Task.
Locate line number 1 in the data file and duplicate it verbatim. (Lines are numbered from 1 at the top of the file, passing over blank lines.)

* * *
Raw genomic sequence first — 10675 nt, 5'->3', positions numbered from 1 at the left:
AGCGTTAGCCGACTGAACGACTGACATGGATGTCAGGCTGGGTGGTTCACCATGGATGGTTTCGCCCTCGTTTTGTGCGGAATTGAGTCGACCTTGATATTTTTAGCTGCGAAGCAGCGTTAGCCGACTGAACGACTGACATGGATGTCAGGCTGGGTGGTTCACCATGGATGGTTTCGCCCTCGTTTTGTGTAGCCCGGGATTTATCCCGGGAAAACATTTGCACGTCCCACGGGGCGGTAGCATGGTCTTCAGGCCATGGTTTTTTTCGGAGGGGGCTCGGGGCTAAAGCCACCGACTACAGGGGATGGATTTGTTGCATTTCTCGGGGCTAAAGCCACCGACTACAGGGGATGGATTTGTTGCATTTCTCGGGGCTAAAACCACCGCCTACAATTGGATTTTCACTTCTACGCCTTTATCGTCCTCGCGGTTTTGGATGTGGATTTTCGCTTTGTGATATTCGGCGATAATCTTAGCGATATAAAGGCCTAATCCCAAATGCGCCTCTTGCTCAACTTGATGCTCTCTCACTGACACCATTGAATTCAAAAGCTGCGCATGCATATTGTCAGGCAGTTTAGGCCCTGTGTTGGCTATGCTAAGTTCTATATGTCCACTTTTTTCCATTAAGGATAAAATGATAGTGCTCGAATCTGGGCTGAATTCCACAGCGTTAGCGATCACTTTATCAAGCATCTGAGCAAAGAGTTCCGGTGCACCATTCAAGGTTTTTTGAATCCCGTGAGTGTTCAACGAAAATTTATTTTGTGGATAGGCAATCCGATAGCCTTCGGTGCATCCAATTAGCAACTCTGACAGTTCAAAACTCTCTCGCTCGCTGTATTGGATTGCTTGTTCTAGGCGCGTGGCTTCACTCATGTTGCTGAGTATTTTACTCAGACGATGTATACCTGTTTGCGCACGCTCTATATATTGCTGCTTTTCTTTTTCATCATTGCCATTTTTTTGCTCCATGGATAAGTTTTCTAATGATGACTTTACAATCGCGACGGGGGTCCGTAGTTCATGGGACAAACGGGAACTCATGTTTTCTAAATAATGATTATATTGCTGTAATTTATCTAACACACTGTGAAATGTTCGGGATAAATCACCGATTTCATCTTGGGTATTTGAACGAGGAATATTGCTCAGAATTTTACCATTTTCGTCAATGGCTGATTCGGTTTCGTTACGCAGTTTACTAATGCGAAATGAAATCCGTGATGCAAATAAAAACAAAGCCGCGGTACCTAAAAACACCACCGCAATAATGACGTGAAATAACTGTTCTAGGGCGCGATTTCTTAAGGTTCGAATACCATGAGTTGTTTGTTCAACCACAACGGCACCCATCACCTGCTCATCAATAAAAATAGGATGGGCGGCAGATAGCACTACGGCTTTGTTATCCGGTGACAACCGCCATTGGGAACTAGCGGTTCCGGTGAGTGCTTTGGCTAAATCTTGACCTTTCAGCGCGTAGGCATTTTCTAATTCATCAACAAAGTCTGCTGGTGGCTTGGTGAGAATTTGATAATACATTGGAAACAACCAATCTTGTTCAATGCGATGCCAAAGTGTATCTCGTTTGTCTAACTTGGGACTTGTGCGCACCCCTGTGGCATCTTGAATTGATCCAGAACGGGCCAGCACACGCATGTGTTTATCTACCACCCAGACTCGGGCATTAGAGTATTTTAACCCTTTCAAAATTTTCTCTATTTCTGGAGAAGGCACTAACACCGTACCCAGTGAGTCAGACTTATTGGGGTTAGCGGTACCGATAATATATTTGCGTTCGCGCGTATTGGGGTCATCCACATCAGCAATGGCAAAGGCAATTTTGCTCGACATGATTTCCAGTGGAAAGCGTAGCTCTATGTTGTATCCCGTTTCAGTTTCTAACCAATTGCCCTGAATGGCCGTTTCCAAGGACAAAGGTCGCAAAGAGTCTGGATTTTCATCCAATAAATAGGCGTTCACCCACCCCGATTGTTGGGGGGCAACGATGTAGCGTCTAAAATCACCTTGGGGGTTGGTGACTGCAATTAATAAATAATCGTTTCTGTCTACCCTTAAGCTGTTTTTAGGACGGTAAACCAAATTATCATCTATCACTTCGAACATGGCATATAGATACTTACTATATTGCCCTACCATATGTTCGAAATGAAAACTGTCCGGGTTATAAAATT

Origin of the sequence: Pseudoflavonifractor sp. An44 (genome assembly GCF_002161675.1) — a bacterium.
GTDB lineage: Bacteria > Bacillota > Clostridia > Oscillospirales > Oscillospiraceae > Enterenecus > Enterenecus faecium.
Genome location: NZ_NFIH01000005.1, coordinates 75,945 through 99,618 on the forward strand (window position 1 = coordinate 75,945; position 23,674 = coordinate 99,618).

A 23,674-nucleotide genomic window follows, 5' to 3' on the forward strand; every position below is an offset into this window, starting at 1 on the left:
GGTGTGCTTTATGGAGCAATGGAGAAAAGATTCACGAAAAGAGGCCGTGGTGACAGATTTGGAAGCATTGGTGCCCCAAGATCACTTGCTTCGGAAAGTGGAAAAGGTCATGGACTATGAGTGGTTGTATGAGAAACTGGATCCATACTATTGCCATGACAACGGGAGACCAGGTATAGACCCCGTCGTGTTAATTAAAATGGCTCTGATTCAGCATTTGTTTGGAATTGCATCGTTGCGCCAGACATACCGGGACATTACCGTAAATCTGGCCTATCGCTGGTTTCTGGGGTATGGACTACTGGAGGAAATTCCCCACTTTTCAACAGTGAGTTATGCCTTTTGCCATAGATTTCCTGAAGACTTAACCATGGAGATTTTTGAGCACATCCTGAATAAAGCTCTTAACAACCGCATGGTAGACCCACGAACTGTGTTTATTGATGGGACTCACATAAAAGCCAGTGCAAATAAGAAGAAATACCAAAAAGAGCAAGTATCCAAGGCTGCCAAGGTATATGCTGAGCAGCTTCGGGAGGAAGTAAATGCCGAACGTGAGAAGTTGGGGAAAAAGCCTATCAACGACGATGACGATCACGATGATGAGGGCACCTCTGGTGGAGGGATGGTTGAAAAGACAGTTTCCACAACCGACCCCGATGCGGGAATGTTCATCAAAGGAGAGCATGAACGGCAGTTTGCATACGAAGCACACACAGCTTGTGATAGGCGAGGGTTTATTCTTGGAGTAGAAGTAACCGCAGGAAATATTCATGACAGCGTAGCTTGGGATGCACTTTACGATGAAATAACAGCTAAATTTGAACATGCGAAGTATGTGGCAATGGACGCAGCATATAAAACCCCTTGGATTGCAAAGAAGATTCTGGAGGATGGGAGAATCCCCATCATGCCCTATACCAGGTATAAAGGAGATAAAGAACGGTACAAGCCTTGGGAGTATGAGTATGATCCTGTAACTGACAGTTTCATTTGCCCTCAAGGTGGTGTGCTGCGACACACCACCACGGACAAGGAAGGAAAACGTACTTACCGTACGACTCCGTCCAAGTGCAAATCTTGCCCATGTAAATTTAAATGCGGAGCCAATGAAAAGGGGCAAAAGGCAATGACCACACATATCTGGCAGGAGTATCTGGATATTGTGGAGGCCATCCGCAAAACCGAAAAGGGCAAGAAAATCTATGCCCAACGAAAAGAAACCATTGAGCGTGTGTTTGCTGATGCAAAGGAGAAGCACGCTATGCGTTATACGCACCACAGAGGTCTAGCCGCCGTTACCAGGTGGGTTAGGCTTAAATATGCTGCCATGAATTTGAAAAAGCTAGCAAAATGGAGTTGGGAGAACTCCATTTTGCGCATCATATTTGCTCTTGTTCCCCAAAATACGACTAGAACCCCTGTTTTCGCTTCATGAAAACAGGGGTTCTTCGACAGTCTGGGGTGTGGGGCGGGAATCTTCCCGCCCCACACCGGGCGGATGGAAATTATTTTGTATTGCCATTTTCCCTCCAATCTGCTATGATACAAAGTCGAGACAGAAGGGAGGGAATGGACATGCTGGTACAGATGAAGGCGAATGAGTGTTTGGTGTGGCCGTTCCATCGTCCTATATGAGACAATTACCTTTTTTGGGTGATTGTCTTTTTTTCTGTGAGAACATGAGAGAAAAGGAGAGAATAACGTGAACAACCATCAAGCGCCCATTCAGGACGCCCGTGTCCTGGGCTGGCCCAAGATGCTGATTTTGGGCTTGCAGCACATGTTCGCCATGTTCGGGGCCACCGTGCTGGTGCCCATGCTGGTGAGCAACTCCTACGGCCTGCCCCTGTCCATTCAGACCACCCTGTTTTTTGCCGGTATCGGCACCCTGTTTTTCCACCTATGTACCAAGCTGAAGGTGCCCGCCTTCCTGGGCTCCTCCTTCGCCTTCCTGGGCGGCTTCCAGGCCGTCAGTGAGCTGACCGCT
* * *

Raw genomic sequence first — 10675 nt, 5'->3', positions numbered from 1 at the left: